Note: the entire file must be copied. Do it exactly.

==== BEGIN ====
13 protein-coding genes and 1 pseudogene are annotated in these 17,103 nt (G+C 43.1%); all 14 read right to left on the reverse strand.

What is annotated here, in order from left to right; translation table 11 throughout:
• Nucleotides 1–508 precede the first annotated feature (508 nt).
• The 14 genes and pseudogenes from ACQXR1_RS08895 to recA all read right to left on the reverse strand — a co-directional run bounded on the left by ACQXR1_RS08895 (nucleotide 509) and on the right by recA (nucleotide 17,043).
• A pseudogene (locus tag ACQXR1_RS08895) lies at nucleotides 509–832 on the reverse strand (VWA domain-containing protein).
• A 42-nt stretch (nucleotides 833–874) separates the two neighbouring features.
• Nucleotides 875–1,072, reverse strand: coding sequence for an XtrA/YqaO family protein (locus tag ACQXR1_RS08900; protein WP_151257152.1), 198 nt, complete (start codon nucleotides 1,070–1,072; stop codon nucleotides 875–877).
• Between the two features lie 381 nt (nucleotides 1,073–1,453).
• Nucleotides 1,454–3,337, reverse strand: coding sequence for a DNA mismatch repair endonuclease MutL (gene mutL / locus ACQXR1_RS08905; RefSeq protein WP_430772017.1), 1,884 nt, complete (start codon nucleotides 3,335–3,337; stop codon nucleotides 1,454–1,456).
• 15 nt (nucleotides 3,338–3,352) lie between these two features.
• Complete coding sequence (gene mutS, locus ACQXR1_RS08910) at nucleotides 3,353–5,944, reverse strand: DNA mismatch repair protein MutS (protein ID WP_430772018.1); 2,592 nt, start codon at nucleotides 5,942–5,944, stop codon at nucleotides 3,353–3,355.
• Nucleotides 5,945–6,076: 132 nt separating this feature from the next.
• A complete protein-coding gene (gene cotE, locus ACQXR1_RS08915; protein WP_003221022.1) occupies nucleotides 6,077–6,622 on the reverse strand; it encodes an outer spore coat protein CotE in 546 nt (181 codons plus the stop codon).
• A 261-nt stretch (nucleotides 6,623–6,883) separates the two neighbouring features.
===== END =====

13 protein-coding genes and 1 pseudogene are annotated in these 17,103 nt (G+C 43.1%); all 14 read right to left on the reverse strand.

What is annotated here, in order from left to right; translation table 11 throughout:
• Nucleotides 1–508 precede the first annotated feature (508 nt).
• The 14 genes and pseudogenes from ACQXR1_RS08895 to recA all read right to left on the reverse strand — a co-directional run bounded on the left by ACQXR1_RS08895 (nucleotide 509) and on the right by recA (nucleotide 17,043).
• A pseudogene (locus tag ACQXR1_RS08895) lies at nucleotides 509–832 on the reverse strand (VWA domain-containing protein).
• A 42-nt stretch (nucleotides 833–874) separates the two neighbouring features.
• Nucleotides 875–1,072, reverse strand: coding sequence for an XtrA/YqaO family protein (locus tag ACQXR1_RS08900; protein WP_151257152.1), 198 nt, complete (start codon nucleotides 1,070–1,072; stop codon nucleotides 875–877).
• Between the two features lie 381 nt (nucleotides 1,073–1,453).
• Nucleotides 1,454–3,337, reverse strand: coding sequence for a DNA mismatch repair endonuclease MutL (gene mutL / locus ACQXR1_RS08905; RefSeq protein WP_430772017.1), 1,884 nt, complete (start codon nucleotides 3,335–3,337; stop codon nucleotides 1,454–1,456).
• 15 nt (nucleotides 3,338–3,352) lie between these two features.
• Complete coding sequence (gene mutS, locus ACQXR1_RS08910) at nucleotides 3,353–5,944, reverse strand: DNA mismatch repair protein MutS (protein ID WP_430772018.1); 2,592 nt, start codon at nucleotides 5,942–5,944, stop codon at nucleotides 3,353–3,355.
• Nucleotides 5,945–6,076: 132 nt separating this feature from the next.
• A complete protein-coding gene (gene cotE, locus ACQXR1_RS08915; protein WP_003221022.1) occupies nucleotides 6,077–6,622 on the reverse strand; it encodes an outer spore coat protein CotE in 546 nt (181 codons plus the stop codon).
• A 261-nt stretch (nucleotides 6,623–6,883) separates the two neighbouring features.